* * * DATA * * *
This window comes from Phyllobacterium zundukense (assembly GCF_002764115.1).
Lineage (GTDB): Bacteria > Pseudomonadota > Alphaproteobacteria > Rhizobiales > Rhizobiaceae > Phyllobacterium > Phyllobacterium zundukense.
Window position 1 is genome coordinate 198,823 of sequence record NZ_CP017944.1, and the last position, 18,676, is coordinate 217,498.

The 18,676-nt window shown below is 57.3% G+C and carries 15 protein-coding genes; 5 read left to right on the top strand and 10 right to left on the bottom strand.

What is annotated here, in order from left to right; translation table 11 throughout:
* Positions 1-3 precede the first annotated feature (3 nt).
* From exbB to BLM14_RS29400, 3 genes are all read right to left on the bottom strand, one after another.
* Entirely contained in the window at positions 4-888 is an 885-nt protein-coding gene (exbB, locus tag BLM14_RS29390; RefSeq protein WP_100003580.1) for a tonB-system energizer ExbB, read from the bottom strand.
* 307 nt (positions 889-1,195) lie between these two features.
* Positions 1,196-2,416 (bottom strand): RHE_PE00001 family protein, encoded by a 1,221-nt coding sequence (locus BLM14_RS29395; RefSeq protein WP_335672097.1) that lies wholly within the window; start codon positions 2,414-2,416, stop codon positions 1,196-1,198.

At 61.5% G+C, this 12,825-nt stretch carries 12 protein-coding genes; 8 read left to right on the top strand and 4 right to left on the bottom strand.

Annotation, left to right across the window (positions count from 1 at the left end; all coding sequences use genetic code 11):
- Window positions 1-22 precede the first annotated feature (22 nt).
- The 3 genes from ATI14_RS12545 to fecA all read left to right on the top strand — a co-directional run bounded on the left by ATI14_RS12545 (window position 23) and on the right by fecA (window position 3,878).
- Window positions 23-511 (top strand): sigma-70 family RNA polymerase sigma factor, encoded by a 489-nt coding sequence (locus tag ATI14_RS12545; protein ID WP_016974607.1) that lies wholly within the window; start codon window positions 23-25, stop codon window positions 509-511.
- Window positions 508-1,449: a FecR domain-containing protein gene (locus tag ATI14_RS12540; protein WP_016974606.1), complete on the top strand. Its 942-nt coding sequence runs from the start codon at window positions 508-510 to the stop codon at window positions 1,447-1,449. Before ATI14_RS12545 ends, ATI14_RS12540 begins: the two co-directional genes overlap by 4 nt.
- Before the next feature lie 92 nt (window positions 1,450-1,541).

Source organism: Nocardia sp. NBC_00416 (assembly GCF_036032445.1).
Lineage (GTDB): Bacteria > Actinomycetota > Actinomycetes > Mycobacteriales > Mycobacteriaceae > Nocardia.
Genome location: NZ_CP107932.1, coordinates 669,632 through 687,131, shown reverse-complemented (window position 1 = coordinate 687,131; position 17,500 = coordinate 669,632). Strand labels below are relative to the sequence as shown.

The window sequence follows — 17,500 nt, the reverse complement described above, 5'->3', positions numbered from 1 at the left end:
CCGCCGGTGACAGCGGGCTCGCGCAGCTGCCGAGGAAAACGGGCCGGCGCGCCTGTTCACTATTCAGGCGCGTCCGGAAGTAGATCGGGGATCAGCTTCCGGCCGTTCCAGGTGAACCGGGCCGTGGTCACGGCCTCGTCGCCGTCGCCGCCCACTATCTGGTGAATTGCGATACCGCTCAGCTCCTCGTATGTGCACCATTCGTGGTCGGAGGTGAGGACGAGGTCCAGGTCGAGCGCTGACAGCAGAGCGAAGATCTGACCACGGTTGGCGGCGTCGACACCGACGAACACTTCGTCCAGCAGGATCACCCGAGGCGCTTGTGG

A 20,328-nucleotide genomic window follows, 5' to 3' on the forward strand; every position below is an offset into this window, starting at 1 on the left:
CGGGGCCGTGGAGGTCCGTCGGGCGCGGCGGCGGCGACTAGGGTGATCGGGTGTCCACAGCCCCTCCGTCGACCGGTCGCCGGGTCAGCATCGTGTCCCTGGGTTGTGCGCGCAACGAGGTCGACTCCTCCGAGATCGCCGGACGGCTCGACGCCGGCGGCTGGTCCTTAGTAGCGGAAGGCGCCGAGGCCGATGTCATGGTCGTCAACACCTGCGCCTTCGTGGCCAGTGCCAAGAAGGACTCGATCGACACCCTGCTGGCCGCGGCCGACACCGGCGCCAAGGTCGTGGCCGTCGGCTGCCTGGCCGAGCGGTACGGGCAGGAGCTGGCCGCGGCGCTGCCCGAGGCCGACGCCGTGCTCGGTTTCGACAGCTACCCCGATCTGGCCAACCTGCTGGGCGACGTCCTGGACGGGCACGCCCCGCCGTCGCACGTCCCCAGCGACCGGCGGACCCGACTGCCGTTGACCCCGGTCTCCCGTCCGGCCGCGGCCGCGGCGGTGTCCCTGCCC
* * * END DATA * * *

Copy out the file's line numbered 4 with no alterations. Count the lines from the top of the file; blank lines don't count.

The 18,676-nt window shown below is 57.3% G+C and carries 15 protein-coding genes; 5 read left to right on the top strand and 10 right to left on the bottom strand.